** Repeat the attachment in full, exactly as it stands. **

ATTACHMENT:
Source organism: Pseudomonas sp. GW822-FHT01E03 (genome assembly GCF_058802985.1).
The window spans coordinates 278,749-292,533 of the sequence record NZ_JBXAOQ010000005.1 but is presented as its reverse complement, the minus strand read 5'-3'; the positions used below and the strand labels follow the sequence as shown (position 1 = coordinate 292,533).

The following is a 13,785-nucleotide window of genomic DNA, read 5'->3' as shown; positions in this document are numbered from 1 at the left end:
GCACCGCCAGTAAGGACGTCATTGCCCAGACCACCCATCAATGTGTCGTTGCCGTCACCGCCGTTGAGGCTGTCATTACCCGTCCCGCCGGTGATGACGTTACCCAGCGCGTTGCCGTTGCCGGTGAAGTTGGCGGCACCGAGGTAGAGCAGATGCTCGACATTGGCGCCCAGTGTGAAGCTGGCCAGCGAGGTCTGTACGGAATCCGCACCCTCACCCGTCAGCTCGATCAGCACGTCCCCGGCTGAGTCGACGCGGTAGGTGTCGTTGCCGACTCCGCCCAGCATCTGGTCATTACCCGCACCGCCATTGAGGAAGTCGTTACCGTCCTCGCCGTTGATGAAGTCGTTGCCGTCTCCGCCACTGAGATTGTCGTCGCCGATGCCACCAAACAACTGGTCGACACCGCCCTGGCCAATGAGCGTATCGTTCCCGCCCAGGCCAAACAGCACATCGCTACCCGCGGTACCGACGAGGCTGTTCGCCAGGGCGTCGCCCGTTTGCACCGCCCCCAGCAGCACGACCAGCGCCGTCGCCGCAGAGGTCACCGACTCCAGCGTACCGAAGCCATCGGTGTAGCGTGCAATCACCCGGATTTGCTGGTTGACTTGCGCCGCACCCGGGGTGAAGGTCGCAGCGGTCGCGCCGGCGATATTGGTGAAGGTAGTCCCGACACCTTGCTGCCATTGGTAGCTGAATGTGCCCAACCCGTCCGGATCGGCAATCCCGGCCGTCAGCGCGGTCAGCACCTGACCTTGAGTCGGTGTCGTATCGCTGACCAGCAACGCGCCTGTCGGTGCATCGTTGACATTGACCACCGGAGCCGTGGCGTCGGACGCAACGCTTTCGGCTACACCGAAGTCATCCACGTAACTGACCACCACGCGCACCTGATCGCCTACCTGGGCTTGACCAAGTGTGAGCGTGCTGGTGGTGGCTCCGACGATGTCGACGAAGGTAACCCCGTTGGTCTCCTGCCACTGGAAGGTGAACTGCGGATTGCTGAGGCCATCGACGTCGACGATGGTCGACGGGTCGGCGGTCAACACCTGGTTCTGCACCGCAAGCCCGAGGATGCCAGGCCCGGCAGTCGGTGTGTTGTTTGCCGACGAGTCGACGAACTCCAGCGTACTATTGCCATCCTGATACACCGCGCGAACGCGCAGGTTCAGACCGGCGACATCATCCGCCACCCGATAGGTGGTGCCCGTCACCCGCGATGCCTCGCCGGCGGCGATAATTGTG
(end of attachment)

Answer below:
Source organism: Pseudomonas sp. GW822-FHT01E03 (genome assembly GCF_058802985.1).
The window spans coordinates 278,749-292,533 of the sequence record NZ_JBXAOQ010000005.1 but is presented as its reverse complement, the minus strand read 5'-3'; the positions used below and the strand labels follow the sequence as shown (position 1 = coordinate 292,533).

The following is a 13,785-nucleotide window of genomic DNA, read 5'->3' as shown; positions in this document are numbered from 1 at the left end:
GCACCGCCAGTAAGGACGTCATTGCCCAGACCACCCATCAATGTGTCGTTGCCGTCACCGCCGTTGAGGCTGTCATTACCCGTCCCGCCGGTGATGACGTTACCCAGCGCGTTGCCGTTGCCGGTGAAGTTGGCGGCACCGAGGTAGAGCAGATGCTCGACATTGGCGCCCAGTGTGAAGCTGGCCAGCGAGGTCTGTACGGAATCCGCACCCTCACCCGTCAGCTCGATCAGCACGTCCCCGGCTGAGTCGACGCGGTAGGTGTCGTTGCCGACTCCGCCCAGCATCTGGTCATTACCCGCACCGCCATTGAGGAAGTCGTTACCGTCCTCGCCGTTGATGAAGTCGTTGCCGTCTCCGCCACTGAGATTGTCGTCGCCGATGCCACCAAACAACTGGTCGACACCGCCCTGGCCAATGAGCGTATCGTTCCCGCCCAGGCCAAACAGCACATCGCTACCCGCGGTACCGACGAGGCTGTTCGCCAGGGCGTCGCCCGTTTGCACCGCCCCCAGCAGCACGACCAGCGCCGTCGCCGCAGAGGTCACCGACTCCAGCGTACCGAAGCCATCGGTGTAGCGTGCAATCACCCGGATTTGCTGGTTGACTTGCGCCGCACCCGGGGTGAAGGTCGCAGCGGTCGCGCCGGCGATATTGGTGAAGGTAGTCCCGACACCTTGCTGCCATTGGTAGCTGAATGTGCCCAACCCGTCCGGATCGGCAATCCCGGCCGTCAGCGCGGTCAGCACCTGACCTTGAGTCGGTGTCGTATCGCTGACCAGCAACGCGCCTGTCGGTGCATCGTTGACATTGACCACCGGAGCCGTGGCGTCGGACGCAACGCTTTCGGCTACACCGAAGTCATCCACGTAACTGACCACCACGCGCACCTGATCGCCTACCTGGGCTTGACCAAGTGTGAGCGTGCTGGTGGTGGCTCCGACGATGTCGACGAAGGTAACCCCGTTGGTCTCCTGCCACTGGAAGGTGAACTGCGGATTGCTGAGGCCATCGACGTCGACGATGGTCGACGGGTCGGCGGTCAACACCTGGTTCTGCACCGCAAGCCCGAGGATGCCAGGCCCGGCAGTCGGTGTGTTGTTTGCCGACGAGTCGACGAACTCCAGCGTACTATTGCCATCCTGATACACCGCGCGAACGCGCAGGTTCAGACCGGCGACATCATCCGCCACCCGATAGGTGGTGCCCGTCACCCGCGATGCCTCGCCGGCGGCGATAATTGTG